My woollen jacket offered little protection against the cold piercing mountain wind. Yet the chill could not numb my thoughts. The sun had long disappeared behind the mountains. I chose to sit outside in the cold, warmed by my thoughts of Yamini. I tried to visualize her life with a brother around. Did she communicate with him? Somehow the cheerful image of Dr Siddhartha Sen and his family did not merge with the sombreness of Yamini and her old and frail parents.

I had never witnessed any display of violent rages or despair. Only her pensive eyes hinted at some inner broodings. She rarely smiled. In fact, I realised now I had never seen her smiling. I had never probed. Uncle had only once, perhaps propelled by a momentary weakness spoken about her illness. “I am a failure as a father,” he had said unexpectedly, as he browsed my books. “My colleagues talk about their children who are scholars and successful in their careers but I…,” he broke off in the middle. “If God wants to punish you, he gives you a child who brings nothing but shame to the family,” he muttered as an afterthought. I felt he was being unfair to Yamini but held my tongue. 

Drawn by my huge collection of books he often dropped in to borrow books. Even just before I left Kolkata, he was engrossed in a book by Gabriel Garcia Marquez which I had selected for him.  But I was quick to realise that despite his modesty he was exceptionally well-read, particularly when it came to vernacular literature. True, he did not keep himself abreast with the latest tomes in English but being a voracious reader, he was quick to catch up. We love to exchange views once he finishes a book. He always managed to catch me unaware with his deep insights into life. That was the beginning of his bond with me. His sunny disposition never ever allowed him to wallow in pity; only Aunty consistently found faults with him which I had put down to the usual domestic banter.  

Yamini spent most of her time indoors. She rarely ventured out, but I often heard her humming to herself.  I was moved not only by the melody in her voice but at times when she chose to sing instead of hum, her rendition brought out the connotation or essence of Tagore’s words. But unfortunately, the music came only in bits and pieces – when she sang in low key while tending the flower beds with her father, though only after much coaxing and cajoling.

For the next few days, Dr Siddhartha Sen and his family tried hard to evade me but with little success. It was a small hill station and we often bumped into each other and exchanged sheepish grins. 

 That night, after an early dinner I was just about to switch off the reading light when there was a hesitant knock on the door. It was Dr Sen. I invited him inside; he fidgeted awkwardly, shuffled his feet nervously before blurting out, “I owe you an apology.”

I looked at him questioningly. “I know it is weird. Sohini was emphatic that I should come and explain the circumstances. Otherwise, you might misunderstand us,” he mumbled.

I silently waited for him to continue.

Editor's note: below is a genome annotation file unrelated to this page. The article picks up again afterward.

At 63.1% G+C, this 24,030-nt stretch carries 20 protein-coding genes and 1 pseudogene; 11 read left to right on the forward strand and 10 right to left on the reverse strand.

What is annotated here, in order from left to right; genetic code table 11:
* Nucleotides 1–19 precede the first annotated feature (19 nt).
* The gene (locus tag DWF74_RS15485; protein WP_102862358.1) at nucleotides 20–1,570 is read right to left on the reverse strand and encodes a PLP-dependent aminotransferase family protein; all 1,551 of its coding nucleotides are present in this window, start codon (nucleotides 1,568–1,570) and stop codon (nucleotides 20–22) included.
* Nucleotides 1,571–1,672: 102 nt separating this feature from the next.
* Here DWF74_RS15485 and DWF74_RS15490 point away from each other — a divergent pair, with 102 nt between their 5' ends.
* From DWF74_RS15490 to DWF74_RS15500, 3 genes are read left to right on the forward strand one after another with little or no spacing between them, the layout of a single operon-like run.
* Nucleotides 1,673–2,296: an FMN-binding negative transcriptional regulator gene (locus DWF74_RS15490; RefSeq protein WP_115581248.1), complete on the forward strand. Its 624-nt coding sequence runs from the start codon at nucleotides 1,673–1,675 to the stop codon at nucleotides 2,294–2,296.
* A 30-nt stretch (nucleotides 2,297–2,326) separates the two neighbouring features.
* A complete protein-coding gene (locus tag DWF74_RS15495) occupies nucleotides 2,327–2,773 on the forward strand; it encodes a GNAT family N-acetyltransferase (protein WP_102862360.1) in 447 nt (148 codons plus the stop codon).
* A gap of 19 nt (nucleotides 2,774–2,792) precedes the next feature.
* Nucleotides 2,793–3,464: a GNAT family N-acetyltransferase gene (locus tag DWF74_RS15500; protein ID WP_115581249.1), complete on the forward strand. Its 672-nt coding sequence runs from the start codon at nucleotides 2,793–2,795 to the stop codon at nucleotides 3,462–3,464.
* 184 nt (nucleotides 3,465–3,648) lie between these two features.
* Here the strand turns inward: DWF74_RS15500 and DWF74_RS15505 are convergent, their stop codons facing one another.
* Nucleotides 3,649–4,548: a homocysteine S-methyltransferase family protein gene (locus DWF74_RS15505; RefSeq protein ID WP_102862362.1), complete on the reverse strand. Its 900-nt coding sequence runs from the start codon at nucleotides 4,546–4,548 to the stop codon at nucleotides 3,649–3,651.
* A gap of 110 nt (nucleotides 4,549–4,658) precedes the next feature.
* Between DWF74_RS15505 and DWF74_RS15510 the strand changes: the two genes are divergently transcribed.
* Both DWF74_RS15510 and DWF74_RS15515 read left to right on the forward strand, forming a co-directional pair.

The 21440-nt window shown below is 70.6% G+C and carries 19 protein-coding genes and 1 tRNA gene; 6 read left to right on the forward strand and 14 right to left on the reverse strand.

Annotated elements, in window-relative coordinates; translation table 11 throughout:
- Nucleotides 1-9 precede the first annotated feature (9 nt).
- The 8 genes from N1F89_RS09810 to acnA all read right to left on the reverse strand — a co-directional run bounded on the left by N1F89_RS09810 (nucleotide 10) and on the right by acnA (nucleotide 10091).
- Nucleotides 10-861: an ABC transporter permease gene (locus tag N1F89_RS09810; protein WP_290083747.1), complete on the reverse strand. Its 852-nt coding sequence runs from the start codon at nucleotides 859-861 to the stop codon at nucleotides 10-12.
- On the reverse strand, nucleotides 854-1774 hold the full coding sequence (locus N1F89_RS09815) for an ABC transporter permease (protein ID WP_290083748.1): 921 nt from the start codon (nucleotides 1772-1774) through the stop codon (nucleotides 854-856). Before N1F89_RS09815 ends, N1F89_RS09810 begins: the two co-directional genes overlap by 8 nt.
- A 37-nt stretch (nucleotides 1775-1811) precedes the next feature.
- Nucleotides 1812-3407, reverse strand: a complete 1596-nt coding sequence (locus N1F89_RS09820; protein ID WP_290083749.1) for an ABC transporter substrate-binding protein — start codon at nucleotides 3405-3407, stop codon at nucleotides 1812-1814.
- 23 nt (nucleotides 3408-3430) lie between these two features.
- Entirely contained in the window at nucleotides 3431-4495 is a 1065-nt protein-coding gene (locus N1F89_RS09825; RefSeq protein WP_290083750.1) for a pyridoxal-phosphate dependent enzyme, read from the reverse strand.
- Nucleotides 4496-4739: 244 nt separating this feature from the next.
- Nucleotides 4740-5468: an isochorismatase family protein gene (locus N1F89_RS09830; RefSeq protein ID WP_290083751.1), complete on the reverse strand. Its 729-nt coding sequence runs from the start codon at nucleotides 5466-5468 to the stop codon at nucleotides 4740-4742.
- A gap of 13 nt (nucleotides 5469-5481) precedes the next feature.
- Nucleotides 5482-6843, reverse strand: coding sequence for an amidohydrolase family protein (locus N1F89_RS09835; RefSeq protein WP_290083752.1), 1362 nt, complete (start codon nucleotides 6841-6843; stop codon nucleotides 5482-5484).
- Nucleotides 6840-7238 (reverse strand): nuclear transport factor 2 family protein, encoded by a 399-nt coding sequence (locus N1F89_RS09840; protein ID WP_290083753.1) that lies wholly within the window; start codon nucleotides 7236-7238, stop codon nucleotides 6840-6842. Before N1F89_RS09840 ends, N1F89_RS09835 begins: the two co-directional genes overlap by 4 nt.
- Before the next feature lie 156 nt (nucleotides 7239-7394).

“I… I have no ties with my parents. They chose Yamini over me. “


“Yes, she is my wife. My first wife. We are divorced,” he blurted out.

  “As the only child of my parents I was my father’s pet. I have always been a good student but it was his dream that I should be a doctor and serve the poor. I fulfilled all his dreams. Eight years back I married Yamini. It was an arranged marriage. Her parents had given an advertisement in the newspapers and Baba responded. We did not know but she had a history of mental illness. Her parents, like most others, had thought she would get better after marriage. I detected something amiss within three months of marriage. When she was diagnosed with schizophrenia, I wanted to divorce her. Baba disagreed. He said I had married her and I should not abandon her. He also reminded me about Hippocrates oath. I could not… when I did not relent, he decided to sever all ties with me.”

“Yamini is not their daughter?” My head was spinning.

“No,” lost in his own tale Dr Sen paid no attention to my floundering.

“Initially, at least Maa was sympathetic towards me. But she will never go against Baba. I obtained the divorce and married Sohini. She is my friend’s cousin. Baba and Maa continued to stay with Yamini. Maa had cried a lot when I left home but she chose to side with Baba. They did not even come to visit us after Ruku was born.”

Dr Sen sat with his head bowed. Then he suddenly turned towards him and asked: “You tell me, is it possible to lead life with somebody who is mentally ill? I wanted to live my own life, have kids. Do you think it was too much to ask?” 

I sat in stunned silence. My mind was incapable of forming conducive words or offer comfort to him. Siddhartha Sen’s voice sounded far off as an idyllic scene played out before my eyes – that small house in Jodhpur Park where Aunty sat braiding Yamini’s long tresses; she sat with her head bowed low on her knees, singing one of the devotional songs of Tagore in a low voice; Uncle sat beside them reading, occasionally lifting his face to look at his daughter with tenderness. At that moment, precisely I decided against revealing to them, my newfound knowledge about the family dynamics. 

By Anindita Chowdhury

She is a special correspondent of the English daily, The Statesman. Apart from reporting, she writes short stories and essays with special focus on History,  particularly the social and cultural aspects of the bygone era. She can be contacted at

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2 Responses

  1. Loved the story telling and the perfect amalgamation of suspense and emotion. Also beautifully depicts the characters of the New India. Just keep on writing….